In order to control this effect and engineer the direction of the bending moment, we devised an approach that rotates the axis of the bending moment by 90 degrees (M⊥) by etching a small array of holes at the base of each arm and a large trench behind the etch-hole array. A simple rectangular etch-hole pattern (Fig. 8(a) ii.) forms a “bridge” and forces the bending moment to act in a direction of much greater mechanical stiffness (red arrows), resulting in a significantly smaller upward deflection of the device (Fig. 2(d) and 8(b) ii.). If we instead use a triangular etch-hole array (Fig. 8(a) iii), we make the bridge less stiff farther from the device arm, resulting in a large upward deflection in the back of the bridge (large green arrow), while only generating a small deflection in the front (small green arrow). More importantly, however, is that this geometry generates a downward force on the device, whose strength is controllable by the pitch of the triangular array shape. Fig. 8(c) and (d) show optical and profilometer images of structures made up of two device arms and two sets of accordion structures in the center. As is clear in the images, the devices with the widest triangle etch-hole pattern (i.) generate the largest downward deflection (blue color in (d)). The narrower triangle pattern (ii.) generates a small downward deflection, the rectangular pattern (iii.) results in a small upward deflection, and the etch-hole free device (iv.) suffers from a large upward deflection.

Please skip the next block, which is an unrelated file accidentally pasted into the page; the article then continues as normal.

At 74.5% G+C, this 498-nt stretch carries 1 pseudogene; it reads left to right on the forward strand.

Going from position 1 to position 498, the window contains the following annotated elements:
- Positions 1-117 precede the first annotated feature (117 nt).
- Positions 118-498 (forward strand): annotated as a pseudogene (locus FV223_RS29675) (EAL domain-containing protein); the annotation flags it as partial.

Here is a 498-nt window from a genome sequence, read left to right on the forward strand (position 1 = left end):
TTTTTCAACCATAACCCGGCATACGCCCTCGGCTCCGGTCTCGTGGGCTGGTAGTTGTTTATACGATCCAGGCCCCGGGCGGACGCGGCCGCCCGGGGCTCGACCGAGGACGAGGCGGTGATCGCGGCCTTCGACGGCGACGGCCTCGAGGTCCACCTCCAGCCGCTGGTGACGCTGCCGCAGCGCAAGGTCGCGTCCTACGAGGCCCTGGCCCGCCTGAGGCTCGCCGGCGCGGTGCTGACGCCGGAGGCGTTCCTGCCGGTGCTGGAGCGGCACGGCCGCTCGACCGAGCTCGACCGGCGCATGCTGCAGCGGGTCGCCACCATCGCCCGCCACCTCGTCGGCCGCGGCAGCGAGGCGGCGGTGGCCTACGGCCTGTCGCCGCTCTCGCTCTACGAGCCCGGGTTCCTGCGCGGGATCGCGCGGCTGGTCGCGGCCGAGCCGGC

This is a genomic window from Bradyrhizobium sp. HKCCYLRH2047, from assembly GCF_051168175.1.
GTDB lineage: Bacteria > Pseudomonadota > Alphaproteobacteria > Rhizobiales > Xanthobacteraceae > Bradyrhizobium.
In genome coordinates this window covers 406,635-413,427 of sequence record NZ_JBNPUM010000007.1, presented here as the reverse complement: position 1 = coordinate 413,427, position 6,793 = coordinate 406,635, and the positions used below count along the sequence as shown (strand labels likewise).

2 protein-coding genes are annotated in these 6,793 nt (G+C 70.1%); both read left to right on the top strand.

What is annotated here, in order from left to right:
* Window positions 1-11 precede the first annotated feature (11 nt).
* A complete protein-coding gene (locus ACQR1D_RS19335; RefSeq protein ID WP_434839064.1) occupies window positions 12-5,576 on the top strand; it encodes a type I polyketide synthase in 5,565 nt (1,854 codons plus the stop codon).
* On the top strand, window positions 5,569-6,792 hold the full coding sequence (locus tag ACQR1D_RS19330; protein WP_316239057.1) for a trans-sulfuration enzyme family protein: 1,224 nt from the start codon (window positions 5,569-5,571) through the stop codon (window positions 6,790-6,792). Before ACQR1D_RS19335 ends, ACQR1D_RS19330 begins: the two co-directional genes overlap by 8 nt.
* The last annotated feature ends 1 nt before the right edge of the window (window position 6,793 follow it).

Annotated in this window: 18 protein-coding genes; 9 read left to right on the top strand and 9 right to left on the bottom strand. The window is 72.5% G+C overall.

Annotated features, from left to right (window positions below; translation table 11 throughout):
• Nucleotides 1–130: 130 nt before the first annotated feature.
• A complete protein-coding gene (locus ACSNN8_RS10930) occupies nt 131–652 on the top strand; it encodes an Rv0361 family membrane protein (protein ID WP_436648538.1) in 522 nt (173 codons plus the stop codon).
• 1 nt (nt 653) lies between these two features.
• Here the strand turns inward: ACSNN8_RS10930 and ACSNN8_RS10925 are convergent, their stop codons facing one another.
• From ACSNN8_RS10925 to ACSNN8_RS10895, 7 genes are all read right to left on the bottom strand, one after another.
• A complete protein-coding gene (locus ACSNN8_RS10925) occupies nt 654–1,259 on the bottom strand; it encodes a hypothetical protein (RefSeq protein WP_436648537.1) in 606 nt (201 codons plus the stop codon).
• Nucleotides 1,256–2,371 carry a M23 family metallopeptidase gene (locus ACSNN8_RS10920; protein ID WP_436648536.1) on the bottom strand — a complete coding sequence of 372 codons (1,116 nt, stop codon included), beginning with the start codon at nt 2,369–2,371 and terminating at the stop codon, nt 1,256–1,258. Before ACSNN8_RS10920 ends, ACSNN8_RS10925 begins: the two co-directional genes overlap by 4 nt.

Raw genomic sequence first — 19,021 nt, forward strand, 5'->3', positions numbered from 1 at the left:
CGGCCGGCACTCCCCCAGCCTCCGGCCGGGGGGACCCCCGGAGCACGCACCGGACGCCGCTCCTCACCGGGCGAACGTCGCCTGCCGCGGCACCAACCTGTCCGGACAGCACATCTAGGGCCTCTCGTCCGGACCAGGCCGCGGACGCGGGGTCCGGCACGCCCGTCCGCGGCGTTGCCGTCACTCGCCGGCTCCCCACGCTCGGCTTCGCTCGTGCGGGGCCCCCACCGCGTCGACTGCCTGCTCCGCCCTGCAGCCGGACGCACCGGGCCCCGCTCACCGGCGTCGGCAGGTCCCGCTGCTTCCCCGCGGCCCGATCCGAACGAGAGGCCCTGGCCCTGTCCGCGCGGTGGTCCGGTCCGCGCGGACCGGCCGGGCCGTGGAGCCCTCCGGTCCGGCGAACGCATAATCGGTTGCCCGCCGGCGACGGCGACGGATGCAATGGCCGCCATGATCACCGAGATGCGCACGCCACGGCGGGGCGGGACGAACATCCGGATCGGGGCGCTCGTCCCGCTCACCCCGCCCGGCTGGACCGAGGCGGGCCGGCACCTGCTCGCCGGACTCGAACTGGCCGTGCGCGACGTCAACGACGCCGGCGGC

This work was supported by the Defense Advanced Research Projects Agency (DARPA) under contract no N66001-09-1-2070-DOD and NSF CAREER grants. This work was carried out in part through the use of Massachusetts Institute of Technology’s Microsystems Technology Laboratories, and in part at the Center for Nanoscale Systems (CNS) at Harvard University, a member of the National Nanotechnology Infrastructure Network (NNIN), which is supported by the National Science Foundation (NSF) under NSF award no. ECS-0335765. Thanks to Professor Rob Wood at Harvard University who owns the Olympus LEXT OLS4000 optical profilometer on which some of our measurements were performed. Additional thanks to Alexei Belyanin, Oskar Painter, Daniel Ramos, Igor Lovchinsky and Romain Blanchard for helpful discussions.